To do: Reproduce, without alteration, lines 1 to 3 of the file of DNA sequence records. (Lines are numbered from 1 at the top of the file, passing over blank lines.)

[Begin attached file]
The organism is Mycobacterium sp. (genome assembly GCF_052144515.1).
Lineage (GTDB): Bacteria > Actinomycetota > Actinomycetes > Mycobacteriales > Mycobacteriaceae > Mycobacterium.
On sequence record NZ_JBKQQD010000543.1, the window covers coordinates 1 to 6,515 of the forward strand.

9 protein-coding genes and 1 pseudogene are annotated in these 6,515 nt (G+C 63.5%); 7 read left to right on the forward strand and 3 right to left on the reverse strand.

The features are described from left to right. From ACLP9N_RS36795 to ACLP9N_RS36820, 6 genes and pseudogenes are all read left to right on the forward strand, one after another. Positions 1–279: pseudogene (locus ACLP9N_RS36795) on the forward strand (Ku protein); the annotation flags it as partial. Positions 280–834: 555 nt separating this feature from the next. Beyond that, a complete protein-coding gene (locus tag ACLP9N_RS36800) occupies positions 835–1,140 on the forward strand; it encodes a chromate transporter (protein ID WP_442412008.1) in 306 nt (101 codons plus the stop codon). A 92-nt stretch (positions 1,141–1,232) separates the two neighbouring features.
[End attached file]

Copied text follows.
The organism is Mycobacterium sp. (genome assembly GCF_052144515.1).
Lineage (GTDB): Bacteria > Actinomycetota > Actinomycetes > Mycobacteriales > Mycobacteriaceae > Mycobacterium.
On sequence record NZ_JBKQQD010000543.1, the window covers coordinates 1 to 6,515 of the forward strand.